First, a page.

Tuesday, July 28, 2009
Acres and acres of kegs. A lovely sight to see.
The problem is, someone's gotta clean all those kegs, strip the former "brand" off them (much like cowboys marking their cattle, brewers have their own brand to visually differentiate their kegs so they don't wander off to some other cowboy's pasture...) and re-brand them in BrewFarm colors. Gonna be a couple days of hard work. And I couldn't be happier. It sets the mind loose thinking of all the different beers waiting to go into those kegs.
I believe these kegs carry good beer "ju-ju" as they were last in the stable of Sierra Nevada, one of my long-time favorite brewers. People often ask, "what's your favorite beer?" and the usual response is, "the one in front of me in my right hand...". But when push comes to shove, my desert island beer (that one-and-only beer you could have to drink all the time when stranded on said island) has always been Sierra's Celebration Ale.
I love it for what it represents: balance. Strong, crisp hop character. Full malt flavors. Light sweetness that finishes dry. I never get tired of that beer and am sad to see its season fade into the next.
So, does anyone wanna wash some kegs?!?
Monday, July 20, 2009
You'd think with a name like Dave's BrewFarm, there'd be some brewing happening every now-n-then. Yesterday, test batch #2 went into the fermenter and is bubbling away like mad - happy yeast make for a happy brewer!
I'm often asked, "...so, whatcha gonna brew?" and especially out here in the middle-of-nowhere, anything other than light colored lagers are viewed with furrowed brow suspicion. ("You're not gonna brew any of that dark stuff, are ya?")
People who know me and my beer/brewing philosophy know I really don't do "style" - I approach brewing much like I cook - and it really doesn't fit into an easily defined style category. That makes for a challenge when I'm trying to explain the beers I'll be brewing. I like to refer to it as "amorphous brewing" or just brewing for the "Beer Experience."
What went into the soup pot yesterday? Here's the laundry list: Dingeman Pale and Special B malts, Weyermann rye malt, brown sugar, molasses, Centennial, Perle and Amarillo hops and Westmalle yeast.
You tell me what it's going to be?!?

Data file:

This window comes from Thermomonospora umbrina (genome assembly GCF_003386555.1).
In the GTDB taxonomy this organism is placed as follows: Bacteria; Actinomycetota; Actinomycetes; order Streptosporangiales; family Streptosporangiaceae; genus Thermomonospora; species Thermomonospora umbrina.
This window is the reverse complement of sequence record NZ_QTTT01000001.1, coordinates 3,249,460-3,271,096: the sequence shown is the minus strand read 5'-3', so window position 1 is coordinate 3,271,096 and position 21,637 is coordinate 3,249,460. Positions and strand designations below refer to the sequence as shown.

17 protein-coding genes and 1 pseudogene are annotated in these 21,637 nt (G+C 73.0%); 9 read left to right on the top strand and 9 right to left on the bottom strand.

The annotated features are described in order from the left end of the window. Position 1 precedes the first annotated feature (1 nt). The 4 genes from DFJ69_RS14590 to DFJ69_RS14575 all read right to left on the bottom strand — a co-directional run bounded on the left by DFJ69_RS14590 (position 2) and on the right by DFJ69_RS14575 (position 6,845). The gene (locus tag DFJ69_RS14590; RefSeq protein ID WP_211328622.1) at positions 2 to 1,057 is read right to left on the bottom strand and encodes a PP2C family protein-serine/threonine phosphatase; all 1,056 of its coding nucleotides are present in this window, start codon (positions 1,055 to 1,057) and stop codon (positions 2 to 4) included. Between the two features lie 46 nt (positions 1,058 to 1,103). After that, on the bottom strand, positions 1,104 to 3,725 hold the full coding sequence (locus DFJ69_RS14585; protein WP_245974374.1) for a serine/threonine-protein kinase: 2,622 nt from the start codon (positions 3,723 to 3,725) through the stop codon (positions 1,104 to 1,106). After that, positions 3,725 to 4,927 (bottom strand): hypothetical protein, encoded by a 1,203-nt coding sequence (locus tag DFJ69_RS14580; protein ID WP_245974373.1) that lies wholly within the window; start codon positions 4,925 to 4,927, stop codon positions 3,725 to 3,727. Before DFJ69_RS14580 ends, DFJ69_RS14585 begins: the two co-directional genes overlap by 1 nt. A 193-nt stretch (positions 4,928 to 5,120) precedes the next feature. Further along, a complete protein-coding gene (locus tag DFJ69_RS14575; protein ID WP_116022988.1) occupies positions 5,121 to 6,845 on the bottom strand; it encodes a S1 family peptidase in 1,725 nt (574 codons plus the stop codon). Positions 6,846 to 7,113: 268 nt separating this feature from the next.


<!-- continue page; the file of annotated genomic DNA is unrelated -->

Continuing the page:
Just a couple mid-season shots of the hopyard and Jake. Currently varieties we're growing this year (expansion is planned): Fuggles, Centennial, Santium, Horizon and a new hybrid from New Mexico (not sure of the lineage as of this posting - gotta get that info...). There's about 150+ plants growing at present. Most are first year rhizomes, and getting established is a 2-3 year journey to productivity. Some of the more "active" hops are starting to flower. Not gonna be a bumper crop but the should be some hops to make some fresh hop beers come harvest.
Yesterday morning started out as most mornings on the BrewFarm do - dogs out for their morning rounds, deep inhalation of sweet country air and a gander at Jake (nickname for the wind generator) to see what the winds are doing.
As I walked up the driveway, I saw a strange dark spot further up the driveway: it was a huge spray of cow pie! My first thought was, "damn kids" but the hoof prints pointed to a more likely bunch (or shall I say, herd...) of suspects. Living where we do, cows on the loose is a fairly common occurrence. What set this apart was the stealth and sheer carpet bombing of cow pie spray this pack of bovines was able to accomplish without making a sound. We're talking Ninja Cows! As I walked around the building, evidence of this assault was everywhere. On the bright side, once dry, the poo will go into the compost bin for this fall's soil augmentation.
Thankfully the marauders didn't wreak havoc on/in the hopyard, as I've heard happened to another hop grower in Idaho - cows trampled fencing and tore through the hopyard, destroying their entire field.